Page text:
Bronchitis makes you cough -- a lot. It can make it hard to breathe, too, and can cause wheezing, fever, tiredness, and chest pain. The disease happens when the lining of the airways in your lungs gets irritated.
Is Bronchitis Contagious?
It can be. There are two kinds of bronchitis:
- Chronic, which means your airways are irritated over and over. This type lasts for a few months or longer, and usually comes back year after year. Things that irritate your lungs, like dust, chemicals, or smoke from a fire or cigarettes, usually cause it. Chronic bronchitis isn’t contagious, but it’s a serious health problem that requires a doctor’s care.
- Acute, which can last for 1 to 3 weeks. It’s usually caused by cold or flu viruses. Since these viruses are contagious, acute bronchitis usually is, too.
How Long Before I Know I Have It?
The first few days you’re sick, it will probably be hard to tell if you have a “regular” cold or bronchitis. But if you keep coughing for a week or longer, even after your other symptoms are gone, you might have bronchitis.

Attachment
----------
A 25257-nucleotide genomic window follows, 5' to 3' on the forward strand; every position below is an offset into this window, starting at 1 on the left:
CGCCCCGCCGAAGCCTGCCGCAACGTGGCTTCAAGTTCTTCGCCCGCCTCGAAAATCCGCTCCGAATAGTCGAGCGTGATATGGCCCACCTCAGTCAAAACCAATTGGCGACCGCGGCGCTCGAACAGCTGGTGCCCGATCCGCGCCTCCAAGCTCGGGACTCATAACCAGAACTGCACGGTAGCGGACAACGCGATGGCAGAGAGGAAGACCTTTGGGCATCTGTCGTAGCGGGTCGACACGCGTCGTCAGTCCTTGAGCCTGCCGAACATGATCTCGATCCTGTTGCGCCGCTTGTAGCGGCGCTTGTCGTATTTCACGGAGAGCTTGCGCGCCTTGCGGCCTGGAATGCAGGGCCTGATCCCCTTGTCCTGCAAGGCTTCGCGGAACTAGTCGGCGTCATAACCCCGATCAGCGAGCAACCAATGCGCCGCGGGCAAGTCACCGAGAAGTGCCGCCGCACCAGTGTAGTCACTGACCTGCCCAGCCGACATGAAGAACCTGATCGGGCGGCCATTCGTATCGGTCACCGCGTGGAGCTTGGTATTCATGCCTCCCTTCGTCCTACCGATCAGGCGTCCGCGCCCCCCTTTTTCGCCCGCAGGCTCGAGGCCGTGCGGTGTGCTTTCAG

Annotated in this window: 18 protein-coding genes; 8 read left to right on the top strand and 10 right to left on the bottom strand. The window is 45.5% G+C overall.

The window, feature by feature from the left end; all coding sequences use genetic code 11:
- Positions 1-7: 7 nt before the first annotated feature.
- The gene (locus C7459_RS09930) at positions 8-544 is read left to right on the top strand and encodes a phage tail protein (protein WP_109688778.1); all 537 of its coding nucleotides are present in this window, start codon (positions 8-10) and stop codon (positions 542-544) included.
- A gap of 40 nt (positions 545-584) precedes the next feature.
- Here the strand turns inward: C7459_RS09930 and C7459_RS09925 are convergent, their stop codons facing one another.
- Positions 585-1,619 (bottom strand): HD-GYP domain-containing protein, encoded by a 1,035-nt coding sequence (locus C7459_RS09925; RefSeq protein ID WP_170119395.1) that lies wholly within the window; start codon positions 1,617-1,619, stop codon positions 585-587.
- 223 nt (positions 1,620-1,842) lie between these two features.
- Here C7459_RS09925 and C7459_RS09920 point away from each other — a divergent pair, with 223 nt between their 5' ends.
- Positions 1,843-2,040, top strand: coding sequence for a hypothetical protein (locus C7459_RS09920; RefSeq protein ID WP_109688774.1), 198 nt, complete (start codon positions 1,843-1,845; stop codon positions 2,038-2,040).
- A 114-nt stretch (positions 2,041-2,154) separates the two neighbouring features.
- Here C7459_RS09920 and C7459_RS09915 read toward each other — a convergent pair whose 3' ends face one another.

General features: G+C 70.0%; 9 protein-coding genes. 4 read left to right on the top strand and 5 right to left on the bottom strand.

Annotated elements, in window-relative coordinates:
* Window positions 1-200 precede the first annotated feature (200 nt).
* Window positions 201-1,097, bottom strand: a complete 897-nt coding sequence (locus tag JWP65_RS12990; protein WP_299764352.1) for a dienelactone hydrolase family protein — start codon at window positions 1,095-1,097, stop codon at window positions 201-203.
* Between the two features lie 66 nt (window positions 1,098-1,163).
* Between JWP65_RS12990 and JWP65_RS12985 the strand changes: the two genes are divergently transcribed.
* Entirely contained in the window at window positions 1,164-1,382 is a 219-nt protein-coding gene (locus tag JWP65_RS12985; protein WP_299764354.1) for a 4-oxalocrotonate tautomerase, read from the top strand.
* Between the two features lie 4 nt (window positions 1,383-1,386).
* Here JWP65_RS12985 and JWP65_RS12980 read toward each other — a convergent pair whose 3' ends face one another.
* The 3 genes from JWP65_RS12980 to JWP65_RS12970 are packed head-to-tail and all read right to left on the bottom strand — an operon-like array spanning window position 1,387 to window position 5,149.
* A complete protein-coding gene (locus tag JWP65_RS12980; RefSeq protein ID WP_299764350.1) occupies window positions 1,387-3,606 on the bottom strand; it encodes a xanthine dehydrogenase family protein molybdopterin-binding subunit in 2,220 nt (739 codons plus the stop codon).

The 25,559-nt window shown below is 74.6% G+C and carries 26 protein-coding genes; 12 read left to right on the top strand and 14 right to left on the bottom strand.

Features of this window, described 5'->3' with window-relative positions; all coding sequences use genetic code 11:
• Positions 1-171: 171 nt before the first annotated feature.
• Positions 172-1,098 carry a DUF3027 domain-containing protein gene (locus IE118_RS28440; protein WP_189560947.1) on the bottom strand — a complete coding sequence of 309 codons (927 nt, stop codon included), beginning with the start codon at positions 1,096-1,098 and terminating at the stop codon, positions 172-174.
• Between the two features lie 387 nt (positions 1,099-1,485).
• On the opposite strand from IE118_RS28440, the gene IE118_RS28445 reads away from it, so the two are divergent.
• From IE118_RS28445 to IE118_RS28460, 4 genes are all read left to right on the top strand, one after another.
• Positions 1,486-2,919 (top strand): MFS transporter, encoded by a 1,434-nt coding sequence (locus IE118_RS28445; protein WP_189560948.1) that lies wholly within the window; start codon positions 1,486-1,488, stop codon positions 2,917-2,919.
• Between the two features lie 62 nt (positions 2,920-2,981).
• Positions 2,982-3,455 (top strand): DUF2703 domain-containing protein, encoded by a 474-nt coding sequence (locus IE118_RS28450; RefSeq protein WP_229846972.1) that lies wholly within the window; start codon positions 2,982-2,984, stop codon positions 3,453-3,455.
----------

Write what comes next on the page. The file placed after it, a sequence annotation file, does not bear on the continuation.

How Long Will I Be Contagious?
It depends on the type of virus that you have. In most cases, you’ll be contagious for a few days, and possibly as long as a week. Since you may not know what kind of illness you have -- and doctors don’t test for individual viruses, since there are hundreds of them -- it’s best to assume you could spread the disease while you have cold symptoms.
How Is Bronchitis Spread?
You get acute bronchitis the same way you get cold and flu viruses: by getting a virus inside your body, usually by breathing it in or passing it from your hands to your mouth, nose, or eyes. Viruses get into the air and onto surfaces after someone who is sick coughs, blows their nose, sneezes, or sometimes even just breathes.
The flu can cause bronchitis. That’s why it’s smart to get your flu shot every year.
When Should I See a Doctor?
Make an appointment if:
- Your cough does not improve after 10 days or lasts longer than 20 days.
- You’re really uncomfortable or are coughing so hard that you can’t sleep.
- You have chest pain with coughing or difficulty breathing.
- Your cough is accompanied by unexplained weight loss.
- You have a fever over 100.4 F.
- You’re wheezing or feel like you can’t breathe.
- There’s blood in the mucus you cough up, or you have other symptoms that seem unusual for a cold.